Deforestation is the practice of converting forest to other land uses, such as agriculture and infrastructure. According to the FAO, more than half of forest loss is due to the conversion of forest into cropland, and almost 40% can be attributed to livestock grazing.
In an effort to curb deforestation and forest degradation worldwide, legislators are taking action. The EU, US, and UK are exploring different forms of due diligence legislation that would make businesses liable for environmental violations within their supply chains.
The European Commission is convinced that its proposed due diligence legislation, currently undergoing co-legislative procedures, is the ‘most efficient’ to have been put on the table, globally. What makes the Commission’s proposal unique? And when is the earliest the proposed law could come into effect?
‘There is no going back’
“Deforestation and forest degradation are main drivers of global warming and biodiversity loss, which are two major environmental threats the world is facing,” explained Diego Torres, international relations officer at the European Commission’s Directorate-General for Environment (DG ENV) – the department responsible for developing the proposal.
The Commission views legislation as a major part of the solution. Ultimately, voluntary approaches haven’t delivered on forest protection commitments, suggested Torres at the Round Table of Responsible Soy (RTRS) annual conference in Germany last week. “From my perspective, it’s very good news that the UK and EU are both taking legislative action.”
At the same time, environmental consciousness is here to stay. There is ‘no going back’, stressed Torres: “More and more attention is being paid to deforestation and forest degradation. “We see [more attention] from the media… and from researchers focusing on the root causes of deforestation, [as well as] how to address them. We see attention from NGOs, industry, and policymakers.”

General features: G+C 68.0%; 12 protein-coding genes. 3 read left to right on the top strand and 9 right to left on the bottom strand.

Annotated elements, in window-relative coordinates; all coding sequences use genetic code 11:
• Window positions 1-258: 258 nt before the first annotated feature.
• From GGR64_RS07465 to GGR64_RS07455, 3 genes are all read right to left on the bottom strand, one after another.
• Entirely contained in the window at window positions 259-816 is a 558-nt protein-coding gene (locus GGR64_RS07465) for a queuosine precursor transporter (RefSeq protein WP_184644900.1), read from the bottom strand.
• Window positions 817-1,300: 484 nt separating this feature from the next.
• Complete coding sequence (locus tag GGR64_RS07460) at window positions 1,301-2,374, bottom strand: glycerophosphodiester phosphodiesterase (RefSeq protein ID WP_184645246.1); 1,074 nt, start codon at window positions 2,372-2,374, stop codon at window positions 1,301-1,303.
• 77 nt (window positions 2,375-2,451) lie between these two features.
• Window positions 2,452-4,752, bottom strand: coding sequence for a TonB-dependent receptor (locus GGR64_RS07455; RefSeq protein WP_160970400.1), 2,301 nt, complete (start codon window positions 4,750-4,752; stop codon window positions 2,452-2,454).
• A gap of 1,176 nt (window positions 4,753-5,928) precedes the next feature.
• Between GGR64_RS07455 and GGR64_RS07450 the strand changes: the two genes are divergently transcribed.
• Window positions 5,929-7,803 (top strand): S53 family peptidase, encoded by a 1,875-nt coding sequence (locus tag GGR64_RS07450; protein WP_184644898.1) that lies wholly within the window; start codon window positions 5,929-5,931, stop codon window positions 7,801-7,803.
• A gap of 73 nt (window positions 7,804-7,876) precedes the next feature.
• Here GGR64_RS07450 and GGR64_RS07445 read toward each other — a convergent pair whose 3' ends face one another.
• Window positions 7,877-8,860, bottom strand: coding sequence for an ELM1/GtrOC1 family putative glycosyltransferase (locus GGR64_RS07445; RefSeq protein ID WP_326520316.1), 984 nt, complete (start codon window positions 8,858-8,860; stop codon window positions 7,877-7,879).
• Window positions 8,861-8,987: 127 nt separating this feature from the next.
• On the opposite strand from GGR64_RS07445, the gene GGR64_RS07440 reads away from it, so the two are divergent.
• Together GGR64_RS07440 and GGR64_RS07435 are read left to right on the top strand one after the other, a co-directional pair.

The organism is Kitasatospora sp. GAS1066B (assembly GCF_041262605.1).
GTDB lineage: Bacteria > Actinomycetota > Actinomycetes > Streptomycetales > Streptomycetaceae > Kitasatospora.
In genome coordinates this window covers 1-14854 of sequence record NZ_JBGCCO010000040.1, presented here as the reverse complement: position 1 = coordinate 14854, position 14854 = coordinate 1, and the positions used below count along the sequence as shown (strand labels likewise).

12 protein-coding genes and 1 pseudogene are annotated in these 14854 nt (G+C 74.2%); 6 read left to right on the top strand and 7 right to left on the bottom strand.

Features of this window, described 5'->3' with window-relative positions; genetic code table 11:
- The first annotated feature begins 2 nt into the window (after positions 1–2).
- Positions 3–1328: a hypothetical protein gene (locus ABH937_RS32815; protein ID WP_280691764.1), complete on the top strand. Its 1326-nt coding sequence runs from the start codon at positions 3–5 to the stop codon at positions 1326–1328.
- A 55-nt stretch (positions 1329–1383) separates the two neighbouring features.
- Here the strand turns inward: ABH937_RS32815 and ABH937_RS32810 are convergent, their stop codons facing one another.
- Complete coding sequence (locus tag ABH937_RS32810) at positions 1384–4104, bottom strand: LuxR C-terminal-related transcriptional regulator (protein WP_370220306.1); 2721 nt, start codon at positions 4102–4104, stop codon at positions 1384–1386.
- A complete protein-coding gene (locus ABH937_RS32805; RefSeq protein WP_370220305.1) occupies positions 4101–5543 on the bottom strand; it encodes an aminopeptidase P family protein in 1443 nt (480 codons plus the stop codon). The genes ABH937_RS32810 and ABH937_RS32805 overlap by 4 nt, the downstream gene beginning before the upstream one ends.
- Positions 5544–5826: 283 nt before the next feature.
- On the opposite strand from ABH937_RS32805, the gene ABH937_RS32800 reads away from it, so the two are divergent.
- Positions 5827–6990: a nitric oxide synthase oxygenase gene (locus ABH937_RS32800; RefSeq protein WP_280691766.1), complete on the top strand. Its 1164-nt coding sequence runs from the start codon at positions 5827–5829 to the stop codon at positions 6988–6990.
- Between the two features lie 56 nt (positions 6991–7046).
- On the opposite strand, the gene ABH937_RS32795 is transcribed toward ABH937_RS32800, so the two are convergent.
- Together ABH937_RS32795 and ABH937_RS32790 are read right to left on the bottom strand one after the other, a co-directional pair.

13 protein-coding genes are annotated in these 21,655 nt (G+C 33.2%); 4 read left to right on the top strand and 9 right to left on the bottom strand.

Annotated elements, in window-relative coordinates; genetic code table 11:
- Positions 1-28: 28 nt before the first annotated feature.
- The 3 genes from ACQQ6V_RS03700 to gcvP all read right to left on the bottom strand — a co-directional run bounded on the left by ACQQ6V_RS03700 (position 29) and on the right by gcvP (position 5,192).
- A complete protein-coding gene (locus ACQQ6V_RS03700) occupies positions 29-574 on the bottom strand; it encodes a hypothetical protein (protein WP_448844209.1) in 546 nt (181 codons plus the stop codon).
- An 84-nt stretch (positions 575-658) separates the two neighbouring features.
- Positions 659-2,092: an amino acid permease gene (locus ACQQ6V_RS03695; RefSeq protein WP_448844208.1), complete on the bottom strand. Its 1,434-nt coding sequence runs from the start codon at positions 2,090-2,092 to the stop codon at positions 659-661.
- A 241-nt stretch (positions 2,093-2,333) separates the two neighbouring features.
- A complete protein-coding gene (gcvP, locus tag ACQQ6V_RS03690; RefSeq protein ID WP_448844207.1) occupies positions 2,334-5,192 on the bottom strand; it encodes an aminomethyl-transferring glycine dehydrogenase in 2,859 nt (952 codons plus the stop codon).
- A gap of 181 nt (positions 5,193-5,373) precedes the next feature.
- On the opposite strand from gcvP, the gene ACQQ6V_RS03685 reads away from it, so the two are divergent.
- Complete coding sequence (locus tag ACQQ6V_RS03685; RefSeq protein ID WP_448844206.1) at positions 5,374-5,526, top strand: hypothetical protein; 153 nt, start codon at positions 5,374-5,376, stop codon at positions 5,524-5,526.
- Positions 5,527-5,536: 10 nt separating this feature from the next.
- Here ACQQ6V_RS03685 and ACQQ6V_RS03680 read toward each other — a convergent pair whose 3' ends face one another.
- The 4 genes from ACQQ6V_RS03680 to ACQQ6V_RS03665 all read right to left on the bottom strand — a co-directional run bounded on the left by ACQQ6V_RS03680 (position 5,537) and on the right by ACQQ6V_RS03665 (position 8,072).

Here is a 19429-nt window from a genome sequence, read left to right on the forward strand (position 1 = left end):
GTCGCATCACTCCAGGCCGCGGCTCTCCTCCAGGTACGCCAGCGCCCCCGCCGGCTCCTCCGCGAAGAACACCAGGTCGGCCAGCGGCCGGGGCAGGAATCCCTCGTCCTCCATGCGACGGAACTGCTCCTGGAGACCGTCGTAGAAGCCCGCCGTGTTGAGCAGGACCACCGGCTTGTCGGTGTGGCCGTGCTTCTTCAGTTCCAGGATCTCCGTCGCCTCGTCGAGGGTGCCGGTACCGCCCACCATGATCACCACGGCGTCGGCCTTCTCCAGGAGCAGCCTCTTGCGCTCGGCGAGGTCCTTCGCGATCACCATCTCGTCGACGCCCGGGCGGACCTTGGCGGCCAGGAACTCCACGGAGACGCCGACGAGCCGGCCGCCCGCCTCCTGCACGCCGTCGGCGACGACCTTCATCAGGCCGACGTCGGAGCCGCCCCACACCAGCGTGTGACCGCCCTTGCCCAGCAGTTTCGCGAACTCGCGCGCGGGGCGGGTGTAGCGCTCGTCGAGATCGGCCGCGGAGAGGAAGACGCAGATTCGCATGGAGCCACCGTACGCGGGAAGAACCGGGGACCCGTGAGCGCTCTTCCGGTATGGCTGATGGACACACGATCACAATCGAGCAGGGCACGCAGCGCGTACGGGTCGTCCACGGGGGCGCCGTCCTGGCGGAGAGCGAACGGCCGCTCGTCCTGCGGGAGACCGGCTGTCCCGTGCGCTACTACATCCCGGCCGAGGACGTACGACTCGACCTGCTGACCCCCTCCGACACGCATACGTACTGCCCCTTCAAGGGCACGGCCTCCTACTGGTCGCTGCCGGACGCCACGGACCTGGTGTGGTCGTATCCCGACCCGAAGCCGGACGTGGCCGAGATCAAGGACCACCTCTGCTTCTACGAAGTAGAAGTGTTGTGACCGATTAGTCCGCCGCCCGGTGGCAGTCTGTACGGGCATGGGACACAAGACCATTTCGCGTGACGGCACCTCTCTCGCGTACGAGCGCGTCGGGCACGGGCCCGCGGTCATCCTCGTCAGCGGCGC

Policymakers will only become increasingly concerned about deforestation, and companies able to deal with more stringent requirements on traceability ‘will be the winners’ in this new phase of regulation, he continued.
Tackling illegal vs all deforestation
Under the Commission’s proposal, companies selling products coming from cattle, poultry, cocoa, coffee, palm oil, soy, and maize, amongst others, must verify they were not produced on deforested or degraded land. Companies would also be required to prove they were produced while respecting human rights provisions and indigenous people.
These requirements are similar to those stipulated by the UK’s Environment Act, which was passed around this time last year. So what is it that makes the Commission’s proposal, according to Torres, the ‘most efficient’?
One key difference between the EU and UK proposals lies in the type of deforestation outlawed. In the UK’s Environment Act, illegal deforestation is the primary focus. “For larger UK businesses who operate in the UK and make use of forest-risk commodities, it makes it illegal for them to do so if they come from land that has been illegally [converted to agricultural land],” explained Ali Siddiqui, senior adviser at the UK’s Department for Environment, Food & Rural Affairs (DEFRA) at the RTRS event.
These companies are required to carry out due diligence throughout the supply chain, with transparency central to the regulation, he stressed. Passing such a regulation marks a ‘step-change’ in the UK, we were told. “We wanted to be the first generation to leave the environment in a better state than we found it.”
In the proposed EU regulation, on the other hand, the aim is for no commodity associated with deforestation – whether legal or illegal – to enter European supply chains.